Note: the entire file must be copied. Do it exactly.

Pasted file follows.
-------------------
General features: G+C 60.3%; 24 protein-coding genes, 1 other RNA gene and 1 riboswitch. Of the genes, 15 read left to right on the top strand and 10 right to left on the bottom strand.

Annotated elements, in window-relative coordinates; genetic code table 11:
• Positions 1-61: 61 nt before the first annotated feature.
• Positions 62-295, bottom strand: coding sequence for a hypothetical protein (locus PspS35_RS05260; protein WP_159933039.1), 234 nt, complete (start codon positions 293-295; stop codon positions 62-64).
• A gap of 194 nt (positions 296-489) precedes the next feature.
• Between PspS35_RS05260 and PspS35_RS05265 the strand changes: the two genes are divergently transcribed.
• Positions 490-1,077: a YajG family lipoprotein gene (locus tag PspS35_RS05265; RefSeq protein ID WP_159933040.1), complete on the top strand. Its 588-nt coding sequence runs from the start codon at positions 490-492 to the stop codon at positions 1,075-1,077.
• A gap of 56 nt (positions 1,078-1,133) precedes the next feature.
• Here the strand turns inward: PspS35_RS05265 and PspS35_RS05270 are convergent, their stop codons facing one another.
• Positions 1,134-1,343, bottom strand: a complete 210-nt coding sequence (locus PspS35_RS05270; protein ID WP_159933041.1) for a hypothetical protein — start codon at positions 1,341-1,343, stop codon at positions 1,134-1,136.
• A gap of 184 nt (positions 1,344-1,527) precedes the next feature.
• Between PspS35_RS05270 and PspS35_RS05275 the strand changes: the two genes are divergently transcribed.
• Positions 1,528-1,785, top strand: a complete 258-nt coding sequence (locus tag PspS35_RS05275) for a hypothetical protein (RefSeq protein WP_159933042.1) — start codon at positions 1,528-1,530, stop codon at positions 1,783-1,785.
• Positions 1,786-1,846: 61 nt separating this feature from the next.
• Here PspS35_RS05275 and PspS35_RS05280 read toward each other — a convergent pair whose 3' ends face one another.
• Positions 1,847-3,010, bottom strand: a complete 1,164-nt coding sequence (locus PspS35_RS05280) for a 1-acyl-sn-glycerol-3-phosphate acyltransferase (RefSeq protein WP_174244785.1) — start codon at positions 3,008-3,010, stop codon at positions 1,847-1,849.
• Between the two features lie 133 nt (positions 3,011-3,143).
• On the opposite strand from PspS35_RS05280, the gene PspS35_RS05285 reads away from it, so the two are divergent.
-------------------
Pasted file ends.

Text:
General features: G+C 60.3%; 24 protein-coding genes, 1 other RNA gene and 1 riboswitch. Of the genes, 15 read left to right on the top strand and 10 right to left on the bottom strand.

Annotated elements, in window-relative coordinates; genetic code table 11:
• Positions 1-61: 61 nt before the first annotated feature.
• Positions 62-295, bottom strand: coding sequence for a hypothetical protein (locus PspS35_RS05260; protein WP_159933039.1), 234 nt, complete (start codon positions 293-295; stop codon positions 62-64).
• A gap of 194 nt (positions 296-489) precedes the next feature.
• Between PspS35_RS05260 and PspS35_RS05265 the strand changes: the two genes are divergently transcribed.
• Positions 490-1,077: a YajG family lipoprotein gene (locus tag PspS35_RS05265; RefSeq protein ID WP_159933040.1), complete on the top strand. Its 588-nt coding sequence runs from the start codon at positions 490-492 to the stop codon at positions 1,075-1,077.
• A gap of 56 nt (positions 1,078-1,133) precedes the next feature.
• Here the strand turns inward: PspS35_RS05265 and PspS35_RS05270 are convergent, their stop codons facing one another.
• Positions 1,134-1,343, bottom strand: a complete 210-nt coding sequence (locus PspS35_RS05270; protein ID WP_159933041.1) for a hypothetical protein — start codon at positions 1,341-1,343, stop codon at positions 1,134-1,136.
• A gap of 184 nt (positions 1,344-1,527) precedes the next feature.
• Between PspS35_RS05270 and PspS35_RS05275 the strand changes: the two genes are divergently transcribed.
• Positions 1,528-1,785, top strand: a complete 258-nt coding sequence (locus tag PspS35_RS05275) for a hypothetical protein (RefSeq protein WP_159933042.1) — start codon at positions 1,528-1,530, stop codon at positions 1,783-1,785.
• Positions 1,786-1,846: 61 nt separating this feature from the next.
• Here PspS35_RS05275 and PspS35_RS05280 read toward each other — a convergent pair whose 3' ends face one another.
• Positions 1,847-3,010, bottom strand: a complete 1,164-nt coding sequence (locus PspS35_RS05280) for a 1-acyl-sn-glycerol-3-phosphate acyltransferase (RefSeq protein WP_174244785.1) — start codon at positions 3,008-3,010, stop codon at positions 1,847-1,849.
• Between the two features lie 133 nt (positions 3,011-3,143).
• On the opposite strand from PspS35_RS05280, the gene PspS35_RS05285 reads away from it, so the two are divergent.